Does Luxury Equal Security?: A Tale of Two Properties

By Philip Farina CEO & Principal Security Consultant , Farina and Associates, Ltd. | May 20, 2012

Luxury properties are wrought with upscale amenities from lavish architecture and furnishings designed to transform your world, exotic ingredients and foods to satisfy even the most squeamish and discerning palates, rare wines and cocktails procured specifically to take guests on a euphoric journey. Even what you smell, what is in the air, has been carefully selected to entice guests to embrace the full experience and pleasure of what the hotel has to offer. Yet with no expense being spared on providing these amenities; the security and safety for guests often falls short.

Its a common misconception. Most guests believe that due to the high level of accommodations and the prices that they are paying for these services, their security and protection is assured. In many cases, nothing could be further from the truth. Unfortunately, security and safety in hospitality properties around the globe is considered way behind the curve ball when compared to other industries.

The reasoning behind this can be three-fold:

1. Reputation - Hospitality organizations are concerned about their reputation to customers, stock holders and their competition. Any information related to security, or lack thereof, can make the organization appear weak and is often deemed a detriment that can affect the strength of their branding.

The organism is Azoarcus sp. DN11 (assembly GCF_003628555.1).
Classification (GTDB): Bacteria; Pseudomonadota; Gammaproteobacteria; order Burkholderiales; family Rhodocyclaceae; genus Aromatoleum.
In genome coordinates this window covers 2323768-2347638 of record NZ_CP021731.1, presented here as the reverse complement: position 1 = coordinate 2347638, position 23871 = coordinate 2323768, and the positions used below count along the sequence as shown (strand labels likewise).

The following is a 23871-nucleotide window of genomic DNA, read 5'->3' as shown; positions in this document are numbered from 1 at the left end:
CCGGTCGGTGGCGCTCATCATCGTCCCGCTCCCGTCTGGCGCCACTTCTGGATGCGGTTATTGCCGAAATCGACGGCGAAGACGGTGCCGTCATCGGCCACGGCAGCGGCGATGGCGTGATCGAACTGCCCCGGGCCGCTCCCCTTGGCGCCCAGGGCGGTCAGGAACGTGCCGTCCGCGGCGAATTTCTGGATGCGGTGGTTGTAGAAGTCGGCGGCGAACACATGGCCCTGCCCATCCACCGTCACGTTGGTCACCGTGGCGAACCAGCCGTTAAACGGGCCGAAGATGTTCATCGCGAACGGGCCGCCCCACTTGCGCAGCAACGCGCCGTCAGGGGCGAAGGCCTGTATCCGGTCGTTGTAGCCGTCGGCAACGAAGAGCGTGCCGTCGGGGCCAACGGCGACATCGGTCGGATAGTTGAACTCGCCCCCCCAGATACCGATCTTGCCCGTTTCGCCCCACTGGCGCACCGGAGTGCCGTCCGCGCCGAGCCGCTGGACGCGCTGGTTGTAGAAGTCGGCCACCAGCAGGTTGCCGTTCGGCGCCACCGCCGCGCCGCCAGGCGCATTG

2. Financial As noted, hotels do place a tremendous emphasis on providing the best amenities to their guests while attempting to maximize their revenue. This leaves little room for the security and safety aspect.

3. Return On Investment, or ROI - Traditionally speaking, security and safety have not been known to be revenue producing entities or contributors to the bottom line. Successful programs attempt to quantify cost savings for the organization through a decrease in liabilities and risk. This is where many hotels draw the line and don't have an expectation of anything more. To complicate matters further, many hotel management teams place security and safety into stereotypical "required" expense categories.

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Human Resources: Value Creation

Businesses must evolve to stay competitive and this is also true of employment positions within those organizations. In the hotel industry, for example, the role that HR professionals perform continues to broaden and expand. Today, they are generally responsible for five key areas - government compliance; payroll and benefits; employee acquisition and retention; training and development; and organizational structure and culture. In this enlarged capacity, HR professionals are no longer seen as part of an administrative cost center, but rather as a member of the leadership team that creates strategic value within their organization. HR professionals help to define company policies and plans; enact and enforce systems of accountability; and utilize definable metrics to measure and justify outcomes. Of course, there are always new issues for HR professionals to address. Though seemingly safe for the moment, will the Affordable Care Act ultimately be repealed and replaced and, if so, what will the ramifications be? There are issues pertaining to Millennials in the workforce and women in leadership roles, as well as determining the appropriate use of social media within the organization. There are new onboarding processes and e-learning training platforms to evaluate, in addition to keeping abreast of political issues like the minimum wage hike movement, or the re-evaluation of overtime rules. Finally, there are genuine immigration and deportation issues that affect HR professionals, especially if they are located in Dreamer Cities, or employ a workforce that could be adversely impacted by federal government policies. The March Hotel Business Review will take a look at some of the issues, strategies and techniques that HR professionals are employing to create and sustain value in their organization.